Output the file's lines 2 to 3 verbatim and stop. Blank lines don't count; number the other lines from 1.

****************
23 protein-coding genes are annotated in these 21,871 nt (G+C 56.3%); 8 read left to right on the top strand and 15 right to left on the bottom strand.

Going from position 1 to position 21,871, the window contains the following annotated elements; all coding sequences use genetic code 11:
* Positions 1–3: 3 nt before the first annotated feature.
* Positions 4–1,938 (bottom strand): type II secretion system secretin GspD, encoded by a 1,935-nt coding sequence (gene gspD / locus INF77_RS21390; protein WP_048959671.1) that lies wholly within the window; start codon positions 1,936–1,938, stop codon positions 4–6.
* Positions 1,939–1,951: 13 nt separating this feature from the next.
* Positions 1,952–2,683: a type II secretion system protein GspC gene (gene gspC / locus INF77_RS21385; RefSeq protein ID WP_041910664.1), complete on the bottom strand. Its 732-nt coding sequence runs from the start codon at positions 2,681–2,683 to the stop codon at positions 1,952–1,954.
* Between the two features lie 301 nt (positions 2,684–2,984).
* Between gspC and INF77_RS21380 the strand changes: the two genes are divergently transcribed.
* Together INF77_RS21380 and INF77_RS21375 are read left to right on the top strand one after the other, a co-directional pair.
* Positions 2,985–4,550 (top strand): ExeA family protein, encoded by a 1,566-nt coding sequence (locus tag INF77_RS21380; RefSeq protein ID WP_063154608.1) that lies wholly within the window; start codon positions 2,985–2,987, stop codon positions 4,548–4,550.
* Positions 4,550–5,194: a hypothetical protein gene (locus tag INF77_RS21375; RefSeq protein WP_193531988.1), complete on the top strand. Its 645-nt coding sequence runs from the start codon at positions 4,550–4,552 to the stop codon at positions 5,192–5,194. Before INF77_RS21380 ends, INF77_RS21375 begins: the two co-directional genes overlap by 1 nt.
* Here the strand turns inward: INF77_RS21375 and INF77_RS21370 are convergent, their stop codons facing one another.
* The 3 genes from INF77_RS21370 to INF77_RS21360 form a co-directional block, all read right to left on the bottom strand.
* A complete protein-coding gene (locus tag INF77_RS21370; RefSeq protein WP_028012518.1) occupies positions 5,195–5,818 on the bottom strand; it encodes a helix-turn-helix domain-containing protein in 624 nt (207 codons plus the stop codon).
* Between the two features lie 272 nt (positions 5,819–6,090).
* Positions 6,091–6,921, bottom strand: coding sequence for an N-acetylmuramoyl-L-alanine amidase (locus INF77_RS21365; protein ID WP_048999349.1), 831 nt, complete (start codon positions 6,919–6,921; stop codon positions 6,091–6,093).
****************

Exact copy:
Going from position 1 to position 21,871, the window contains the following annotated elements; all coding sequences use genetic code 11:
* Positions 1–3: 3 nt before the first annotated feature.